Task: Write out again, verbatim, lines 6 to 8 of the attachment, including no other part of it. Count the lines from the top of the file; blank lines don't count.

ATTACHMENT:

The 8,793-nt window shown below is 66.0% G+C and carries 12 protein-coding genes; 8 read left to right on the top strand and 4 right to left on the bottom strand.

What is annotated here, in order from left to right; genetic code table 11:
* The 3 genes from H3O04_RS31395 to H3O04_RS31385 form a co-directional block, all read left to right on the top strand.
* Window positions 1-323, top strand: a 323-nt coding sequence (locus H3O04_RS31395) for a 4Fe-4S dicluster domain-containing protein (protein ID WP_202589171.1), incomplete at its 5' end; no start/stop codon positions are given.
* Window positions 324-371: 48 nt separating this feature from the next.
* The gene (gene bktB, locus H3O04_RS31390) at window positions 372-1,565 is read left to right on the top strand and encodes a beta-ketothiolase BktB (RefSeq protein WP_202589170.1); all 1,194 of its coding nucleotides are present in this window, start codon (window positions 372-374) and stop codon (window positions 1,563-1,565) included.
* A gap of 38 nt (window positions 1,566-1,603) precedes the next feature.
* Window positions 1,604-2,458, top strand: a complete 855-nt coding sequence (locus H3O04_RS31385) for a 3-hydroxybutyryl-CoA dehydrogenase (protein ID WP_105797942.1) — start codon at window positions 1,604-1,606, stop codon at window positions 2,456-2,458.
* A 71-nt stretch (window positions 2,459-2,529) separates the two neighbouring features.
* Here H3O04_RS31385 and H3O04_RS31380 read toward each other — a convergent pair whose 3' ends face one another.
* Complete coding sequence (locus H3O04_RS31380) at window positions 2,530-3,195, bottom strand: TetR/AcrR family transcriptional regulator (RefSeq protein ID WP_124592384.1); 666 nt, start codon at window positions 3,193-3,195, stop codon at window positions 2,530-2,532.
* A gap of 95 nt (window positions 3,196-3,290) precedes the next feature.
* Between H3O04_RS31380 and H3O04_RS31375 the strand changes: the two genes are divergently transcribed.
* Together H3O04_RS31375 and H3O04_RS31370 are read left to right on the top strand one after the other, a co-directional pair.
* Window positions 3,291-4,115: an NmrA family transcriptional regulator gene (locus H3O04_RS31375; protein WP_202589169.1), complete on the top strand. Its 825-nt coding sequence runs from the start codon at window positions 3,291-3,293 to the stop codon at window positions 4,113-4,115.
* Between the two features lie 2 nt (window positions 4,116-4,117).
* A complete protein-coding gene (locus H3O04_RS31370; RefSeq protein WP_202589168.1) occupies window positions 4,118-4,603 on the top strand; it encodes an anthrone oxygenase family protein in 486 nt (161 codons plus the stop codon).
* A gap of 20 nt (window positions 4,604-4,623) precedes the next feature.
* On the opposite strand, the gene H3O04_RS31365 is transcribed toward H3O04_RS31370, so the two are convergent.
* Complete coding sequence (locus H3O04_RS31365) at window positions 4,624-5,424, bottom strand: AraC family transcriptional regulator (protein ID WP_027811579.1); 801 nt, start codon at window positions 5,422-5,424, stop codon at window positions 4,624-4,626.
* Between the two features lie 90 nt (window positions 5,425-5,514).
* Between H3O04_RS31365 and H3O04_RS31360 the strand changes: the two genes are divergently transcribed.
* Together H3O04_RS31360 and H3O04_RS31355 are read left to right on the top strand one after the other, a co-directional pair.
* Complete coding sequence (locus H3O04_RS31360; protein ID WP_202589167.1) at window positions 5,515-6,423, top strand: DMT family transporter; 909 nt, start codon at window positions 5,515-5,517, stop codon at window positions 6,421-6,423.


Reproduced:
* The gene (gene bktB, locus H3O04_RS31390) at window positions 372-1,565 is read left to right on the top strand and encodes a beta-ketothiolase BktB (RefSeq protein WP_202589170.1); all 1,194 of its coding nucleotides are present in this window, start codon (window positions 372-374) and stop codon (window positions 1,563-1,565) included.
* A gap of 38 nt (window positions 1,566-1,603) precedes the next feature.
* Window positions 1,604-2,458, top strand: a complete 855-nt coding sequence (locus H3O04_RS31385) for a 3-hydroxybutyryl-CoA dehydrogenase (protein ID WP_105797942.1) — start codon at window positions 1,604-1,606, stop codon at window positions 2,456-2,458.